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Do cigarette taxes really work?
Study: when the tax on cigarettes reaches excessively high levels, it becomes counterproductive.
July 14, 2005: 10:28 AM EDT
By Jeanne Sahadi, CNN/Money senior writer

NEW YORK (CNN/Money) – Many states have been hiking cigarette taxes for years, claiming that they discourage smoking and contribute much-needed tax revenues to state coffers.

But critics say that starkly higher tax rates have created a prohibition-like environment that fosters black markets and encourages otherwise law-abiding citizens to skirt the law.

What's more, according to one recent study, they don't raise nearly as much tax revenue as one might expect.

Every state imposes a cigarette excise tax, but the amounts vary widely – from a high of $2.46 a pack in Rhode Island to a low of 3 cents a pack in Kentucky. (Until last year, Virginia had the lowest at 2.5 cents per pack, but that has since been raised.)

Meanwhile, there may also be a local excise tax as well. Smokers in New York City, for example, pay a local excise tax of $1.50 per pack on top of New York State's $1.50 excise tax.

A cigarette tax is often explained as a way to make up for the costs imposed on society by smokers and to discourage smoking. But cigarette excise taxes can (and often are) used to support other state-budget purposes.

Economist Richard E. Wagner of George Mason University contends that when a state's cigarette tax is significantly higher than a readily available alternative source, it is counterproductive in more ways than one.

It should be noted that in the early 1990s, Wagner received a grant from the Tobacco Institute to coauthor the book "The Economics of Smoking" and the Institute had asked him while he was a professor at Florida State University to testify before Congress.

However, Wagner said he did not receive any funding for the paper on which this article is based.

In "State Excise Taxation: Horse-and-Buggy Taxes in an Electronic Age," Wagner argues that a high cigarette tax:

Pushes smokers to cross state lines to purchase cigarettes or to break the law by buying them underground.

In recent years, the illegal trade of cigarettes has been growing via smuggling and Internet sales. Investigations by the Bureau of Alcohol, Tobacco, Firearms and Explosives (ATF) have found that millions of dollars each year from such sales are funneled to organized criminals.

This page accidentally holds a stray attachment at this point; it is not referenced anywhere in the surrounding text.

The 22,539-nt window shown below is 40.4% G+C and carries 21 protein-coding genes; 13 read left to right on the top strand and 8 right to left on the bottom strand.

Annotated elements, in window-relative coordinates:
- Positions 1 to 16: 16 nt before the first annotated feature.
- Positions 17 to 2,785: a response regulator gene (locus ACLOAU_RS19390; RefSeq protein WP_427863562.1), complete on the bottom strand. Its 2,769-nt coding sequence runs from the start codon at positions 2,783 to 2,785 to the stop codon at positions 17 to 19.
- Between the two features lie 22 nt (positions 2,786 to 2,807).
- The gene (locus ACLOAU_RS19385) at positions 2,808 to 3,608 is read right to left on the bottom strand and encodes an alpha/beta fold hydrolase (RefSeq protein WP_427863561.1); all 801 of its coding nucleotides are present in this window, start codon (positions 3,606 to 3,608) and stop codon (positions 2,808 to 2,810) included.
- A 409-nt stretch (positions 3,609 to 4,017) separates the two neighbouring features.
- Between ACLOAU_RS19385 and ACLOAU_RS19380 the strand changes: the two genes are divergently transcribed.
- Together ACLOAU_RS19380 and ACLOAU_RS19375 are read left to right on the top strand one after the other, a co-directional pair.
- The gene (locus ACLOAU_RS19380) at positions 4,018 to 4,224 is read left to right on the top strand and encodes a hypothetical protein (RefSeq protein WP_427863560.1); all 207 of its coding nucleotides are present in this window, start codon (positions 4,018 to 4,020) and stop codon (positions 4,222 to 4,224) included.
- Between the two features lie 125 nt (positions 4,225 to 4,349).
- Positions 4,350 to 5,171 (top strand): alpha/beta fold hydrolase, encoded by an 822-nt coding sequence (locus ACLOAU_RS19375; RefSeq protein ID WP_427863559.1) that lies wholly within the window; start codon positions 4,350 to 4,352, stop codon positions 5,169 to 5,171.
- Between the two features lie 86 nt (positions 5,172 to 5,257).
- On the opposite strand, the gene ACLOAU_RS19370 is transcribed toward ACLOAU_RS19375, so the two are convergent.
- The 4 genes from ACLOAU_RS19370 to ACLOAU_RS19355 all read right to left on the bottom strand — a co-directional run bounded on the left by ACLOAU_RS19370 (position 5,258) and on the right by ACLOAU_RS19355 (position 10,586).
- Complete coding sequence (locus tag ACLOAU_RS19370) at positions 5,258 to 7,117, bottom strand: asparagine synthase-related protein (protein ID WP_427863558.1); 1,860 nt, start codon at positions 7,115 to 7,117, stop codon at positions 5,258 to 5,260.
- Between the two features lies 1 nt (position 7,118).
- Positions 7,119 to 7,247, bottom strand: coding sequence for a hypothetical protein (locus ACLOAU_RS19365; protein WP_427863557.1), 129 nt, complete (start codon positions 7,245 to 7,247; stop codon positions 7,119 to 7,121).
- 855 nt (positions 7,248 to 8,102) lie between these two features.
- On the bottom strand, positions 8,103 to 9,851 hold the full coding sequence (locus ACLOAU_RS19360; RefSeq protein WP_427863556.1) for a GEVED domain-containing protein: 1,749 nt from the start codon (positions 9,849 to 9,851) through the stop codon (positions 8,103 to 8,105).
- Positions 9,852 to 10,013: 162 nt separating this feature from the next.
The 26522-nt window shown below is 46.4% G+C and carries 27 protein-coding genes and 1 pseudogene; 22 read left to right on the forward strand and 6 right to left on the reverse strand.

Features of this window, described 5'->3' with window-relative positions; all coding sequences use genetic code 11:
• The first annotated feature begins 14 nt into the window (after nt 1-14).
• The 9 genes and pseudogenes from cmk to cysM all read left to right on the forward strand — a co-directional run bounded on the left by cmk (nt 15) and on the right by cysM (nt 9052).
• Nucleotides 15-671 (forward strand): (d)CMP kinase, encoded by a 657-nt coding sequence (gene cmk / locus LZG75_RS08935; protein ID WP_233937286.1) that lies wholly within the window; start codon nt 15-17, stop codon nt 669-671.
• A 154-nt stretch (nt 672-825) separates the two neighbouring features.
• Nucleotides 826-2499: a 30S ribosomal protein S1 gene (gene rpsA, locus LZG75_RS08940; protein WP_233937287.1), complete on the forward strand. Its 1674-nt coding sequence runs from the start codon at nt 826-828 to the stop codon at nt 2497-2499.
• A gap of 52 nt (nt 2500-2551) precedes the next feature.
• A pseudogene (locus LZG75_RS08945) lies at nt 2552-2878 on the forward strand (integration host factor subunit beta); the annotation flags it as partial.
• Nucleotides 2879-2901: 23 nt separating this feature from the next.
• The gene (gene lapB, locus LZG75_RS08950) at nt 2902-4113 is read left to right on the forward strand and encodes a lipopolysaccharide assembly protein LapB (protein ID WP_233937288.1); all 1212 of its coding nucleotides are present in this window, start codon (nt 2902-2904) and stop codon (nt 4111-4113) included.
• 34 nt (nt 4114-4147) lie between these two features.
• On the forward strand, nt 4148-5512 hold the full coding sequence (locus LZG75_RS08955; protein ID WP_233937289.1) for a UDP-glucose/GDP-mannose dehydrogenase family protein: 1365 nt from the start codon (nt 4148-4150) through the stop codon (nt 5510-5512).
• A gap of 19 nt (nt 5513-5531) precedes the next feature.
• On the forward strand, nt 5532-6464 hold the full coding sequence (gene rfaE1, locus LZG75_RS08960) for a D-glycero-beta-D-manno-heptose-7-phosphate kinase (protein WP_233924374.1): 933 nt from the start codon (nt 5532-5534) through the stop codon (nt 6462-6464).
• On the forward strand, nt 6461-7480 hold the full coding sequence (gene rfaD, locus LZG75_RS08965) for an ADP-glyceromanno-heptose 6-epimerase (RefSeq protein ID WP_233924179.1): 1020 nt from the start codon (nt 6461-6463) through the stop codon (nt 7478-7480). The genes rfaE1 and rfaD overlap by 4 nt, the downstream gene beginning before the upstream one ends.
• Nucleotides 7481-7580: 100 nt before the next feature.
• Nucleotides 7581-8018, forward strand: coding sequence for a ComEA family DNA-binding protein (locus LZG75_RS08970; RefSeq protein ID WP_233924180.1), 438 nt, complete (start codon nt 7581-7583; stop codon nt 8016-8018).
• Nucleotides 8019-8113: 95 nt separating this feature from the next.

What's more, a General Accounting Office report notes that according to officials at the U.S. Immigration and Customs Enforcement Agency, states with high cigarette taxes are typically those that lose cigarette tax revenue to smuggling.

"As a result, data on taxed sales no longer track actual consumption in any useful way, and revenue estimates of future tax rate changes will be even less reliable than they already are," Wagner writes.

Reduces taxable sales and therefore state coffers.

Since smokers in states with high cigarette taxes are more inclined to look elsewhere for their fix, taxable sales are often lower than projected. It's estimated that over $1 billion is lost in state tax revenues to Internet tobacco sales and trips across state lines.

In addition, when taxable sales are reduced, that can reduce the payments a state receives from the tobacco companies as a result of the Master Settlement Agreement, since those payments are tied to the level of a state's cigarette sales.

A General Accounting Office study found that in 2004 the largest portion of states' settlement payments went to shoring up budget shortfalls.

Discriminates against low-income smokers.

Unlike the gas excise tax, which is levied on everyone who drives and is most typically used to pay for roads and other services drivers use, the cigarette tax is paid by a minority of people and is often used to support services used by everyone, Wagner notes.

The smokers who pay the tax are disproportionately lower income. Research has shown that there's a higher population of smokers among blue-collar workers and those without a college degree than among white-collar workers and those with college and graduate degrees.

What's the tipping point?

As smoking rates in the country have gone down, cigarette excise taxes have gone up.

In 1970, the highest tax levied by a state was 18 cents a pack (88 cents after adjusting for inflation) versus today's high of $2.46 a pack. Since then, the number of smokers in the United States has declined from 37.4 percent to 22.5 percent.

When it comes to raising a state's cigarette tax, "you have to think there's some ceiling as to how high you can go," said Harley Duncan, executive director of the Federation of Tax Administrators.

The assumption has been that when cigarette prices go up 10 percent, sales decline by 4 percent. And that held true as late as 2003, after several states raised their cigarette tax in response to declining state tax revenue, Duncan said.

But given the rise in Internet sales and cigarette smuggling, he thinks the equation needs to be revisited.

In addition, Duncan said, "Our job as tax enforcers is to see if there are actions that could be taken to reduce evasion, to prevent bootlegging."

Wagner might suggest a rethinking of tax rates. But the states' attorney generals have taken a different tact.

They, together with the ATF, are trying to curtail Internet sales by cutting deals with credit card companies and delivery services.

Just last week, DHL agreed to stop delivering cigarettes to consumers. And in March, major credit card companies agreed not to allow charges for cigarettes purchased online.  Top of page

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